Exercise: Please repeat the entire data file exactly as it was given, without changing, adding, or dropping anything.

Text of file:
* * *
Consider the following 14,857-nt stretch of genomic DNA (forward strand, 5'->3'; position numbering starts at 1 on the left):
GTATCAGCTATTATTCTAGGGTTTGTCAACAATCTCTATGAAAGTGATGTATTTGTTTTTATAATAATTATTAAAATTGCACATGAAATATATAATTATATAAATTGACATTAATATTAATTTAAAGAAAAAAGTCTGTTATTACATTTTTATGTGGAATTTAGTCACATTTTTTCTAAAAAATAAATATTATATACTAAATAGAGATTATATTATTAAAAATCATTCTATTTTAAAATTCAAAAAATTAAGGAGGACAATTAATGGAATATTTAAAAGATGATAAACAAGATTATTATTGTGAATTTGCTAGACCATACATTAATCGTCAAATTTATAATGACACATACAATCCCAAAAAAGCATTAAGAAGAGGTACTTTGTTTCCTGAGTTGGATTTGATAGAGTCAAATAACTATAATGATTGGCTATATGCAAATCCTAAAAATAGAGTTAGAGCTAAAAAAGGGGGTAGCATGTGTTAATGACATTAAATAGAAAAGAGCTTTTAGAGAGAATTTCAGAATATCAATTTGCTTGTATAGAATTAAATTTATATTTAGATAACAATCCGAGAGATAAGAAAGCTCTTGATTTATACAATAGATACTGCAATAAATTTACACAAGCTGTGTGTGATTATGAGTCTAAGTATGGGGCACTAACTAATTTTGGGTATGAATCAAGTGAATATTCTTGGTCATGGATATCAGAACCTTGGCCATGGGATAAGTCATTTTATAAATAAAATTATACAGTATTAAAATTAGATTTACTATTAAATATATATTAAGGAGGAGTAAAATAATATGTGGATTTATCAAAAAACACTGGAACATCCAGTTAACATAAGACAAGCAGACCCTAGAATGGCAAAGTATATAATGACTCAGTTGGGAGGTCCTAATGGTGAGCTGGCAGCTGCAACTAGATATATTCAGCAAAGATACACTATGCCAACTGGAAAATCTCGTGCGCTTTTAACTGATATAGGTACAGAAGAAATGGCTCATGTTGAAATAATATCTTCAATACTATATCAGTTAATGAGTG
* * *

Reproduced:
Consider the following 14,857-nt stretch of genomic DNA (forward strand, 5'->3'; position numbering starts at 1 on the left):
GTATCAGCTATTATTCTAGGGTTTGTCAACAATCTCTATGAAAGTGATGTATTTGTTTTTATAATAATTATTAAAATTGCACATGAAATATATAATTATATAAATTGACATTAATATTAATTTAAAGAAAAAAGTCTGTTATTACATTTTTATGTGGAATTTAGTCACATTTTTTCTAAAAAATAAATATTATATACTAAATAGAGATTATATTATTAAAAATCATTCTATTTTAAAATTCAAAAAATTAAGGAGGACAATTAATGGAATATTTAAAAGATGATAAACAAGATTATTATTGTGAATTTGCTAGACCATACATTAATCGTCAAATTTATAATGACACATACAATCCCAAAAAAGCATTAAGAAGAGGTACTTTGTTTCCTGAGTTGGATTTGATAGAGTCAAATAACTATAATGATTGGCTATATGCAAATCCTAAAAATAGAGTTAGAGCTAAAAAAGGGGGTAGCATGTGTTAATGACATTAAATAGAAAAGAGCTTTTAGAGAGAATTTCAGAATATCAATTTGCTTGTATAGAATTAAATTTATATTTAGATAACAATCCGAGAGATAAGAAAGCTCTTGATTTATACAATAGATACTGCAATAAATTTACACAAGCTGTGTGTGATTATGAGTCTAAGTATGGGGCACTAACTAATTTTGGGTATGAATCAAGTGAATATTCTTGGTCATGGATATCAGAACCTTGGCCATGGGATAAGTCATTTTATAAATAAAATTATACAGTATTAAAATTAGATTTACTATTAAATATATATTAAGGAGGAGTAAAATAATATGTGGATTTATCAAAAAACACTGGAACATCCAGTTAACATAAGACAAGCAGACCCTAGAATGGCAAAGTATATAATGACTCAGTTGGGAGGTCCTAATGGTGAGCTGGCAGCTGCAACTAGATATATTCAGCAAAGATACACTATGCCAACTGGAAAATCTCGTGCGCTTTTAACTGATATAGGTACAGAAGAAATGGCTCATGTTGAAATAATATCTTCAATACTATATCAGTTAATGAGTG